BTW I think prob Gulli is a wind up - a first class one though!

Last edited by Al-bert; 13th Sep 2013 at 20:36.
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Old 13th Sep 2013, 20:45
  #1671 (permalink)  
 
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Thing about PPRuNe is - when you try to calm things down, you end up inflaming them, and when you try quoting observed fact, you are sure to be accused of making it up. Still, I want to nail this "we could fly in those days" vs "dinosaurs should know when they're extinct" digression.

I'm a sim instructor. Have been for years. FW and RW. Like the doctor, I've seen you all at your embarrassing worst and I've kept it to myself. Because when I was flying, I had bad days, too. People were screwing up on steam-driven old bangers long before they were screwing up on fancy full-colour, automated wizzocopters.

I have seen people so lacking in manual flying skills that the arrival of automation couldn't come too soon and I have seen people so baffled by the automation that they forgot to use their manual flying skills.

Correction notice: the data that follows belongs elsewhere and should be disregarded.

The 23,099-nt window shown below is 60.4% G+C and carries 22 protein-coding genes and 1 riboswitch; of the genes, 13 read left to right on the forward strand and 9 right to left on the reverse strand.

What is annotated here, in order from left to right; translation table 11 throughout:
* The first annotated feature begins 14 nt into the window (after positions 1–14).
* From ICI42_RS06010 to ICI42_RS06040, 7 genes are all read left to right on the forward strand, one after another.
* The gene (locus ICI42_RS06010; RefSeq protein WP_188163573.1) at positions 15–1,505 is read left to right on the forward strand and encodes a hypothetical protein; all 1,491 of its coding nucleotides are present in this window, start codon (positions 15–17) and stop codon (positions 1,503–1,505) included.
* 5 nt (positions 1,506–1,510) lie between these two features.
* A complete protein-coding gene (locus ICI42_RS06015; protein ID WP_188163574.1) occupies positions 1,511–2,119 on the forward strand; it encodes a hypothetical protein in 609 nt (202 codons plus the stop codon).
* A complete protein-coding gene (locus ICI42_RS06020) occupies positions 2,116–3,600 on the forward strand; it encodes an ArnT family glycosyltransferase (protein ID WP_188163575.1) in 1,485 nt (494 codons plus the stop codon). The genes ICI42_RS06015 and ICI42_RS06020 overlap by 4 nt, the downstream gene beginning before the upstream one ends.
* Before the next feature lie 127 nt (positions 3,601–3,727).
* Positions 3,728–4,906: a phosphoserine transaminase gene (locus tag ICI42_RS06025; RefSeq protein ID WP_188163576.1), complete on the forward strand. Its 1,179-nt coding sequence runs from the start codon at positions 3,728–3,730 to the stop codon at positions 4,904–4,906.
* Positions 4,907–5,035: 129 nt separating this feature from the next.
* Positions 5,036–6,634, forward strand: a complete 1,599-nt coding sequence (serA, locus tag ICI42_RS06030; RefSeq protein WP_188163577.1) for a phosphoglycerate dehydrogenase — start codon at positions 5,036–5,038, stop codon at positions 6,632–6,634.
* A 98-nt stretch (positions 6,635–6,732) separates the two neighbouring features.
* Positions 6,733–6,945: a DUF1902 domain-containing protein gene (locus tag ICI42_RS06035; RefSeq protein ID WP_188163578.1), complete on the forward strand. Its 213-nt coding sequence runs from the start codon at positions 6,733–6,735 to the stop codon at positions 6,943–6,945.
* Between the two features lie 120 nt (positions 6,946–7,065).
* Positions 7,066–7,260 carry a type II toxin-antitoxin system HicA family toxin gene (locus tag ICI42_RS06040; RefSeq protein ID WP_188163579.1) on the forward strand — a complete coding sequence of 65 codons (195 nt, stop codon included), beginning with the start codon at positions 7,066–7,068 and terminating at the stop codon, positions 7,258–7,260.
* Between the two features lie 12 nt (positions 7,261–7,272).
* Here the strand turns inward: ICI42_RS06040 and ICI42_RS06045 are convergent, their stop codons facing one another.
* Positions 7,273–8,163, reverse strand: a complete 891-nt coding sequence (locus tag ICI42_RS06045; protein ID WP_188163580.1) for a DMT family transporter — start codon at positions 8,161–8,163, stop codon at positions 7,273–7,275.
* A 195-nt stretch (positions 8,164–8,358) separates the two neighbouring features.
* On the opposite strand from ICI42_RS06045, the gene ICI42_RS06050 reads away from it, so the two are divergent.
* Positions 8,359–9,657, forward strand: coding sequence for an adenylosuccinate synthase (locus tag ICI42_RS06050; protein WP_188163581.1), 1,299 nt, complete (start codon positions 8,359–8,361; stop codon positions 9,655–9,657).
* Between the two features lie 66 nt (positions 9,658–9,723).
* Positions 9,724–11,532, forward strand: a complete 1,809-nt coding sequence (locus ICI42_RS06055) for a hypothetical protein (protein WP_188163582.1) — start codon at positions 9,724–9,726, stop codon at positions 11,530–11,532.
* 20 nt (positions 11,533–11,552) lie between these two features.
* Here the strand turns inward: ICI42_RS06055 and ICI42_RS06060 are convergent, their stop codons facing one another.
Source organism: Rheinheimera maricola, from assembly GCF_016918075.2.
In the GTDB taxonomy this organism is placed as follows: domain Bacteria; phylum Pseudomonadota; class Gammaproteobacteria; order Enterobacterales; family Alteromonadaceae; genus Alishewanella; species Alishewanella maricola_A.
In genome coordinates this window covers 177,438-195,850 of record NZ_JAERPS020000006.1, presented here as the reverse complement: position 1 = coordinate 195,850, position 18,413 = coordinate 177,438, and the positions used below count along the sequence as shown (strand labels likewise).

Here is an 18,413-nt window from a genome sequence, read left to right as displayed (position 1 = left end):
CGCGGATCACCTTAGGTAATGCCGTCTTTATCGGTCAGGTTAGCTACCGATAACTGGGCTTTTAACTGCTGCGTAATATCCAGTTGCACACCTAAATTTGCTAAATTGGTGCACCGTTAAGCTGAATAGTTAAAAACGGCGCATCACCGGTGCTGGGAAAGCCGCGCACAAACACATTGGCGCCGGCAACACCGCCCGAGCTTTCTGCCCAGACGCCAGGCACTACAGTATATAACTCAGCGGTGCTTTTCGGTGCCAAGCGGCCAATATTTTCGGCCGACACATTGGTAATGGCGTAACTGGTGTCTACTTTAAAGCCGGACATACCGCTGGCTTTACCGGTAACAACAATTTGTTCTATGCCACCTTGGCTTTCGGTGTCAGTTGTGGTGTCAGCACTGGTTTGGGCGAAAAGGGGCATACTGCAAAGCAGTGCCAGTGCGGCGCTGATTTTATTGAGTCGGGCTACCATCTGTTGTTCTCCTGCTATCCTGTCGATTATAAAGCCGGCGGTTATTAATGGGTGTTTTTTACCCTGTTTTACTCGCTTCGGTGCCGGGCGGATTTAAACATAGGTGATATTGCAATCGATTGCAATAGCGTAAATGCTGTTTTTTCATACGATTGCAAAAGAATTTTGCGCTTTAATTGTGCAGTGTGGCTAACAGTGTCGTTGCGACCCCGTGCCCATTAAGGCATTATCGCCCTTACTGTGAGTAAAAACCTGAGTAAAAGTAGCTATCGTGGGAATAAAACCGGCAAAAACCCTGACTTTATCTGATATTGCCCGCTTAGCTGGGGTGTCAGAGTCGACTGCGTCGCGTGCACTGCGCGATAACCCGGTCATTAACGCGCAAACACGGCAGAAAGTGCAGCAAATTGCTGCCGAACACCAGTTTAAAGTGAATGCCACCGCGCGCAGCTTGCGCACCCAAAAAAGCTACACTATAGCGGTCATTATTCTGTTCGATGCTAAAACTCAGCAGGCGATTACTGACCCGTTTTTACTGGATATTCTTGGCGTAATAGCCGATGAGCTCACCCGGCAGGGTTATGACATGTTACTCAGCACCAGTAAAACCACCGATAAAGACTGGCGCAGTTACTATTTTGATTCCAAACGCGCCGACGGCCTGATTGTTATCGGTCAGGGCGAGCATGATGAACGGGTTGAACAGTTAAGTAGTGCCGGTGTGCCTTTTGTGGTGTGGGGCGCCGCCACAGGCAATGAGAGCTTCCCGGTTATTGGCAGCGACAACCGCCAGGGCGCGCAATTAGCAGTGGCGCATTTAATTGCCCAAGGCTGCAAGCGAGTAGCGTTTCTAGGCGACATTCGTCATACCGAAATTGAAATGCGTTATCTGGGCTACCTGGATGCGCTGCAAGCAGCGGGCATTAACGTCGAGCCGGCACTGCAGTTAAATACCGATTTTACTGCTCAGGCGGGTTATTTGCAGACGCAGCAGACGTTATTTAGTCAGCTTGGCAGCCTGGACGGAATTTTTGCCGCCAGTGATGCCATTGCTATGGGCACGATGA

Only the detail of the problem has changed. The underlying issue is just the same. Familiarity with, expertise with, practice with, the equipment you are given to fly is what makes a professional, safe pilot. There are no prizes for guessing what I'm going to say next!

Where does that familiarity, that expertise, that practice come from?

TRAINING. And as much of it as you can get.

And don't tell me me about "real world" limitations. This thread is all about where that has got us.

Out.

Last edited by keithl; 13th Sep 2013 at 20:47.
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Old 13th Sep 2013, 20:58
  #1672 (permalink)